JEFFERSON CITY, Mo. — Missouri lawmakers gave final approval Thursday night to a measure intended to avert a potentially frustrating scenario in which untold numbers of Missouri residents could have been turned away at airports because their driver’s licenses no longer are accepted as valid identification.
The legislation gives Missouri residents the option of getting driver’s licenses or state identification cards that comply with the stricter proof-of-identity requirements contained in federal Real ID Act. The federal government has said that IDs from states not in compliance with the Real ID Act will no longer be accepted at airports starting on Jan. 22.
“I want to be able to get on an airplane, and I want the residents of my district to get on the airplane,” said Missouri state Rep. Clem Smith, a Democrat from St. Louis County who was part of the 112-39 vote in support of the bill.
The legislation passed the Senate earlier this week and next goes to Gov. Eric Greitens, who has expressed his support.
Missouri law currently prohibits compliance with the Real ID Act, which was passed under former President George W. Bush as a response to the 2001 terrorist attacks. The FBI determined the Sept. 11 hijackers had obtained valid identification cards from various states, and a special commission recommended the federal government develop standards for issuing identification cards as a way to help prevent terrorism and fraud.
But Missouri has resisted Real ID, partly because of privacy concerns over requirements to create a database containing applicants’ personal information such as their birth certificates.
Republican Rep. Rick Brattin, of Harrisonville, said forcing people to relinquish personal documents in order to fly amounted to an unreasonable search and seizure.
“The Fourth Amendment says that without a search warrant the government does not have the right to take what is yours,” Brattin said. “This is such a breach of people’s rights.”
Missouri is one of just four states — along with Maine, Minnesota and Montana — listed by the U.S. Department of Homeland Security as out of compliance with the Real ID Act that have not been given an extension of time to comply. Maine and Montana also recently passed legislation that brings them one step closer to meeting federal standards, and Minnesota gives people the option to apply for an enhanced ID that would allow them to fly and enter federal facilities.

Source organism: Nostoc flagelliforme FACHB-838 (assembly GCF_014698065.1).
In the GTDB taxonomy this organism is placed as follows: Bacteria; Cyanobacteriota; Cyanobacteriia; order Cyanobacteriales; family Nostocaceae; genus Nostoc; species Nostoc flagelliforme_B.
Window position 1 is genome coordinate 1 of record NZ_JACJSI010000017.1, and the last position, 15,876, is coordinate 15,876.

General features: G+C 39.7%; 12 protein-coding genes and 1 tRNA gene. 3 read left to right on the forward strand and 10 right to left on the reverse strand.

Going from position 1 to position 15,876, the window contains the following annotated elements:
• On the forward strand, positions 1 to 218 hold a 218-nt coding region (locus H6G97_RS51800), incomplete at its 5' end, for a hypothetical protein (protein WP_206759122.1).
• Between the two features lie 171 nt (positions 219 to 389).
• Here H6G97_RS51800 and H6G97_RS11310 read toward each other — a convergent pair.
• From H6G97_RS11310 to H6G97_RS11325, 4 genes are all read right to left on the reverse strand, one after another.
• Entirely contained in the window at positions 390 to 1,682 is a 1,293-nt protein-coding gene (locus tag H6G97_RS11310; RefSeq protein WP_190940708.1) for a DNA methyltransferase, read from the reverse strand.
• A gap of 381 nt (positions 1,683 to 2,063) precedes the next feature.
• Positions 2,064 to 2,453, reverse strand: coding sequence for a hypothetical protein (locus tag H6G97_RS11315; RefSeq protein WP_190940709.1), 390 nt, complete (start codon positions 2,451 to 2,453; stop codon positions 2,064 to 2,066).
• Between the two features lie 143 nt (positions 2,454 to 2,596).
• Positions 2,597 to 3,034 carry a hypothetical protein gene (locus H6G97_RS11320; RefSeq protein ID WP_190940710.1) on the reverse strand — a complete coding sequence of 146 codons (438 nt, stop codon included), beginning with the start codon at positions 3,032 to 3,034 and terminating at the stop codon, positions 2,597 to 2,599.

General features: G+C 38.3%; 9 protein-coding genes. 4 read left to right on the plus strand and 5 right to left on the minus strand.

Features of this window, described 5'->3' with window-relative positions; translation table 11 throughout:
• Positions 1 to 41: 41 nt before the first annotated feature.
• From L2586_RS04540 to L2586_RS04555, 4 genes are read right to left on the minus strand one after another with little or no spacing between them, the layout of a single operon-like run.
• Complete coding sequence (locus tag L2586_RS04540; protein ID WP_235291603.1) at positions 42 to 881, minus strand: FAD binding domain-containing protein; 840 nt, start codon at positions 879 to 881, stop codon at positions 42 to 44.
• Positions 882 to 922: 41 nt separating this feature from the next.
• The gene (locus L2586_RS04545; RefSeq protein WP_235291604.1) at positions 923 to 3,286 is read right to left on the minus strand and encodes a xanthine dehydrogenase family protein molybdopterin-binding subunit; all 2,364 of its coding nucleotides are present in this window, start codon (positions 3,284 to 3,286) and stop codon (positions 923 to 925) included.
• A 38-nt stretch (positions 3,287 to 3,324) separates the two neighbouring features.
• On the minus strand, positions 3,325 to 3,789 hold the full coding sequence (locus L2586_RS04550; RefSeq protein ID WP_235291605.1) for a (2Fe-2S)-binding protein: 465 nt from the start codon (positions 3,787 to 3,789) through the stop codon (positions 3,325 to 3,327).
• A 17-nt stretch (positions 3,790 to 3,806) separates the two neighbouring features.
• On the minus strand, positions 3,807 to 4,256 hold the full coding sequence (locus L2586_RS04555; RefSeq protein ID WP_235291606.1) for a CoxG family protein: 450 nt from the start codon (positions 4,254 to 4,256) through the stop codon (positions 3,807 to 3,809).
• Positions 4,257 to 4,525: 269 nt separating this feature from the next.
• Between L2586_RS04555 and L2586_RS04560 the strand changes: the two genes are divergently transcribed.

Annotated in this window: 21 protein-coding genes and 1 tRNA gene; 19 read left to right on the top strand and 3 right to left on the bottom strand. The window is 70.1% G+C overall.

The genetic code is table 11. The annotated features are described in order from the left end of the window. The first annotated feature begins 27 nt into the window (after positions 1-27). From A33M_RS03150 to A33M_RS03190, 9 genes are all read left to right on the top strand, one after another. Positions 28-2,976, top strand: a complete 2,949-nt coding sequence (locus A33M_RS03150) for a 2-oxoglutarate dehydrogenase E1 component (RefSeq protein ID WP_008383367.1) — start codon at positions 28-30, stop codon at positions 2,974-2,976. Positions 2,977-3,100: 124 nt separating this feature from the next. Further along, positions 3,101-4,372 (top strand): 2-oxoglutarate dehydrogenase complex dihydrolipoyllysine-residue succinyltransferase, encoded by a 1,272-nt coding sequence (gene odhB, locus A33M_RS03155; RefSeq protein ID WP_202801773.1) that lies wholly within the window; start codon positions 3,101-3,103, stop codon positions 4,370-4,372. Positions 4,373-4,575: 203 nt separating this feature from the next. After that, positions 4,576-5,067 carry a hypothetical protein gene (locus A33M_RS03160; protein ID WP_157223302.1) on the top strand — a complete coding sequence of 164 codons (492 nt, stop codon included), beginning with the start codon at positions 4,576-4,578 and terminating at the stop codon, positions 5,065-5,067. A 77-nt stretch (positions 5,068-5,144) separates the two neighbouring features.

Missouri driver’s licenses and identification cards already are no longer accepted at some military bases and federal facilities. Some places, including Ft. Leonard Wood in Missouri, allow people to use a noncompliant ID with extra identification such as a birth certificate or Social Security card.
The restrictions have caused hassles for some truckers dropping off loads at military bases.
“The trucking companies are pleading with us. They want to voluntarily get the Real ID licenses,” said state Rep. Charlie Davis, a Republican from Webb City.
The new legislation would offer Missouri residents the option of getting driver’s licenses and identification cards that either comply or don’t with the Real ID Act. The proposal would take some time to implement. But supporters hope it will show that Missouri is attempting to comply with the Real ID law and persuade federal officials to continue accepting Missouri IDs at airport checkpoints next year.